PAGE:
MOSCOW (Reuters) - Russia expressed concern about the spread of militant Islam and growing tension in Mali on Friday as it sent humanitarian aid to the West African country.
The dispatch of the aid signaled Moscow’s growing unease about the situation in Africa since the Arab Spring popular revolts, which Russian officials have long warned may strengthen the hand of radical Islamists and fuel violence.
The Emergencies Ministry said a transport plane had left for Mali with 36 tonnes of food and household items, blankets and tents.
The Foreign Ministry warned about growing tensions in the region following talks on Thursday between Russian Foreign Minister Sergei Lavrov and Romano Prodi, the United Nations envoy to the Sahel region of Africa.
“The sides paid particular attention to the situation in the Republic of Mali. They expressed particular concern about the activity of terrorist organizations in the north of the country which represents a threat to regional peace and security,” the ministry said in a statement on its website.
“The sides agreed the uncontrolled proliferation of arms in the region after the conflict in Libya creates grounds for an escalation of tension throughout the Sahel,” the ministry said in a statement on its website.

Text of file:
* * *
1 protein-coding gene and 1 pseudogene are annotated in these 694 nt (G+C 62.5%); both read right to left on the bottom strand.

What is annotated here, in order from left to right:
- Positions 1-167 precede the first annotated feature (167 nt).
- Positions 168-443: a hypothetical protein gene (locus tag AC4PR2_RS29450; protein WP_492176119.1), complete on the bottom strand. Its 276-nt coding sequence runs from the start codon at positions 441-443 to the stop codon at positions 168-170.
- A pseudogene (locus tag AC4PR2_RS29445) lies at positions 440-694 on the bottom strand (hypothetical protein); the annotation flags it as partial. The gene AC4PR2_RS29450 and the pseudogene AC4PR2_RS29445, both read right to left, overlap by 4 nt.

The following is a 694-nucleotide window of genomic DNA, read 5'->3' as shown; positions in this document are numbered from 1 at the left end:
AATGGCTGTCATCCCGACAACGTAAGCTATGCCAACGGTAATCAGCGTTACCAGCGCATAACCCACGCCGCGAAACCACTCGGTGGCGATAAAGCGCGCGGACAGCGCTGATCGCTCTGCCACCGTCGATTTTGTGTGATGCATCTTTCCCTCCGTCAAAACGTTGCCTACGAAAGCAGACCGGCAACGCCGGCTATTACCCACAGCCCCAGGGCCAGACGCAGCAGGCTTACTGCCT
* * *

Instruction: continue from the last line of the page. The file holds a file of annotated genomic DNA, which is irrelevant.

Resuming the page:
The statement underlined the need to resolve the situation through the United Nations Security Council.
The ministry released the statement before a trip to Russia next Thursday by French President Francois Hollande, whose country has sent troops to its former colony Mali.
An Islamist alliance of al Qaeda’s North African wing AQIM and home-grown Malian groups captured northern Mali last year, armed with weapons seized from Libya after the fall of Muammar Gaddafi.
The aim of the foreign intervention is to prevent northern Mali from becoming a launchpad for international attacks by al Qaeda and its allies.
Russia backed a U.N. Security Council resolution authorising military intervention in Mali but Lavrov told a news conference last month that the rebels fighting French and African troops were the same fighters the West had armed against Gaddafi.
Reporting by Timothy Heritage; editing by Andrew Roche